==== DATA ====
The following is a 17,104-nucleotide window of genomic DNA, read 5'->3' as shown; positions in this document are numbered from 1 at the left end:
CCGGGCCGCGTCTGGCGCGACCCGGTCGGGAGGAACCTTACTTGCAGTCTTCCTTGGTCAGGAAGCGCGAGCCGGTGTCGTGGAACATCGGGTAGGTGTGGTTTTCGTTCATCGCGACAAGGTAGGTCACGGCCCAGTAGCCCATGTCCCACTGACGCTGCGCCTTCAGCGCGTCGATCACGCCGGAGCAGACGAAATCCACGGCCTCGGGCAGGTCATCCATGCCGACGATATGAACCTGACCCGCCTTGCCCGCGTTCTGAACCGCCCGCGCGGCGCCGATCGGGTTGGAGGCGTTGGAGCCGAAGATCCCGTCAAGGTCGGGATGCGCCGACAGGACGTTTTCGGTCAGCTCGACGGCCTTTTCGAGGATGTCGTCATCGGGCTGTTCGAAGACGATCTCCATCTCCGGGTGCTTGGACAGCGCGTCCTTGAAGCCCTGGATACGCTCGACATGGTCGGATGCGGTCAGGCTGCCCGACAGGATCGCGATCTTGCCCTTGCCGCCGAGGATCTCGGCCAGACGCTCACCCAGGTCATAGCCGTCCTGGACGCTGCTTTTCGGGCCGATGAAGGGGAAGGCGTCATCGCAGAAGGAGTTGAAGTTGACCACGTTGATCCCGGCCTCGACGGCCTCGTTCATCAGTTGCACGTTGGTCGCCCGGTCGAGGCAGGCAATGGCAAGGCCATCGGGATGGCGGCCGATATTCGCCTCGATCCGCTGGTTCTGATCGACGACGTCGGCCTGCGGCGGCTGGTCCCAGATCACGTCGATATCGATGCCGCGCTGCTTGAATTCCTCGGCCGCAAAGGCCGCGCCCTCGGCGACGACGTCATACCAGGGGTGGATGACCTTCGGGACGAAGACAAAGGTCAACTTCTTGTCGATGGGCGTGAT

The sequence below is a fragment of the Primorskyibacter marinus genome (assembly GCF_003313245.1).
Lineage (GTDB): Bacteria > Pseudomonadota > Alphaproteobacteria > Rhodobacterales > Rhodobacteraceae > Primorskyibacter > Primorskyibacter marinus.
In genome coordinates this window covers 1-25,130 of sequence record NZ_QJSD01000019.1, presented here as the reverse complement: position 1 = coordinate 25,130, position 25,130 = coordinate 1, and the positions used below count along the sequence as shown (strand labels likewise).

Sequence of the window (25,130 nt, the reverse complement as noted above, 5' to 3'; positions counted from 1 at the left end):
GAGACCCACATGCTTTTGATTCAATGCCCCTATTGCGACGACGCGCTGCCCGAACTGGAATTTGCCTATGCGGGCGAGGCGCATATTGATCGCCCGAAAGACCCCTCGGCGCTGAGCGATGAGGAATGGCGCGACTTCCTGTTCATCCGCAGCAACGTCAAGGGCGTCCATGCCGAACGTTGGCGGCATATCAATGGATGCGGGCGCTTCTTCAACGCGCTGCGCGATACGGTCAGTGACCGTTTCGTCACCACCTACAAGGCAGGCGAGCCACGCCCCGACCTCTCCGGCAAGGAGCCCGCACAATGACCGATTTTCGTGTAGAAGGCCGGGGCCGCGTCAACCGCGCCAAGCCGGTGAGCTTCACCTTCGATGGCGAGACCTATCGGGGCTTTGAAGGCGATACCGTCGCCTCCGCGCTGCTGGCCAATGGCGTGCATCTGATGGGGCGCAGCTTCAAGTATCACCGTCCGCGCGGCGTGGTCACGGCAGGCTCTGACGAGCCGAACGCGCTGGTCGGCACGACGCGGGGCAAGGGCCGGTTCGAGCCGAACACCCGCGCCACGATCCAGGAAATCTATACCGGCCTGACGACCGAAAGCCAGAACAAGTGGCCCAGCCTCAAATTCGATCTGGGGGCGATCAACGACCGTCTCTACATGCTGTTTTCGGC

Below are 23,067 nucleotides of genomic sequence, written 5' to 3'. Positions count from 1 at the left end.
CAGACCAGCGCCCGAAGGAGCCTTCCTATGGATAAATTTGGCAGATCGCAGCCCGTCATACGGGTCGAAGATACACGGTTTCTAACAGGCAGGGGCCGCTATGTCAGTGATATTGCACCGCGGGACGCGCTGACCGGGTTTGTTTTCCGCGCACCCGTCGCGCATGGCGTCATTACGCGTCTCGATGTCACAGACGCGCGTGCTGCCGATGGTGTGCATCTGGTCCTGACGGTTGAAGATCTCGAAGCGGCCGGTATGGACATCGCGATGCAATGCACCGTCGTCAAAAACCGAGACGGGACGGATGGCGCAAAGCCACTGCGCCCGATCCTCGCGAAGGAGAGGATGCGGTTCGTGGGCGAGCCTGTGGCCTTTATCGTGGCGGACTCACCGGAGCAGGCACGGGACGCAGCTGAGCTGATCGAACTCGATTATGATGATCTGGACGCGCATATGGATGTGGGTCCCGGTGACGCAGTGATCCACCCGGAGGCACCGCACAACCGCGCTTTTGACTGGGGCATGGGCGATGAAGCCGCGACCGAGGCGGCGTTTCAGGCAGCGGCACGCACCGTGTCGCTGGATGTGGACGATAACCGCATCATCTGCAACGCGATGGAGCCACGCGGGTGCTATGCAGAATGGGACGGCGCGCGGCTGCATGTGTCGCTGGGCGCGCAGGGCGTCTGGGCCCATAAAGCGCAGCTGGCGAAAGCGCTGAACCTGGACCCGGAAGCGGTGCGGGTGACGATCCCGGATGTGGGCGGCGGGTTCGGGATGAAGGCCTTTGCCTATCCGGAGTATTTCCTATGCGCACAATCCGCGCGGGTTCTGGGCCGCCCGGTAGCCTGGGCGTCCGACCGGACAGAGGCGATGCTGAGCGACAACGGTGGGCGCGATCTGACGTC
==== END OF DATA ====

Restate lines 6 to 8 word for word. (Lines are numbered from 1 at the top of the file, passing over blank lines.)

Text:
Sequence of the window (25,130 nt, the reverse complement as noted above, 5' to 3'; positions counted from 1 at the left end):
GAGACCCACATGCTTTTGATTCAATGCCCCTATTGCGACGACGCGCTGCCCGAACTGGAATTTGCCTATGCGGGCGAGGCGCATATTGATCGCCCGAAAGACCCCTCGGCGCTGAGCGATGAGGAATGGCGCGACTTCCTGTTCATCCGCAGCAACGTCAAGGGCGTCCATGCCGAACGTTGGCGGCATATCAATGGATGCGGGCGCTTCTTCAACGCGCTGCGCGATACGGTCAGTGACCGTTTCGTCACCACCTACAAGGCAGGCGAGCCACGCCCCGACCTCTCCGGCAAGGAGCCCGCACAATGACCGATTTTCGTGTAGAAGGCCGGGGCCGCGTCAACCGCGCCAAGCCGGTGAGCTTCACCTTCGATGGCGAGACCTATCGGGGCTTTGAAGGCGATACCGTCGCCTCCGCGCTGCTGGCCAATGGCGTGCATCTGATGGGGCGCAGCTTCAAGTATCACCGTCCGCGCGGCGTGGTCACGGCAGGCTCTGACGAGCCGAACGCGCTGGTCGGCACGACGCGGGGCAAGGGCCGGTTCGAGCCGAACACCCGCGCCACGATCCAGGAAATCTATACCGGCCTGACGACCGAAAGCCAGAACAAGTGGCCCAGCCTCAAATTCGATCTGGGGGCGATCAACGACCGTCTCTACATGCTGTTTTCGGC

Below are 23,067 nucleotides of genomic sequence, written 5' to 3'. Positions count from 1 at the left end.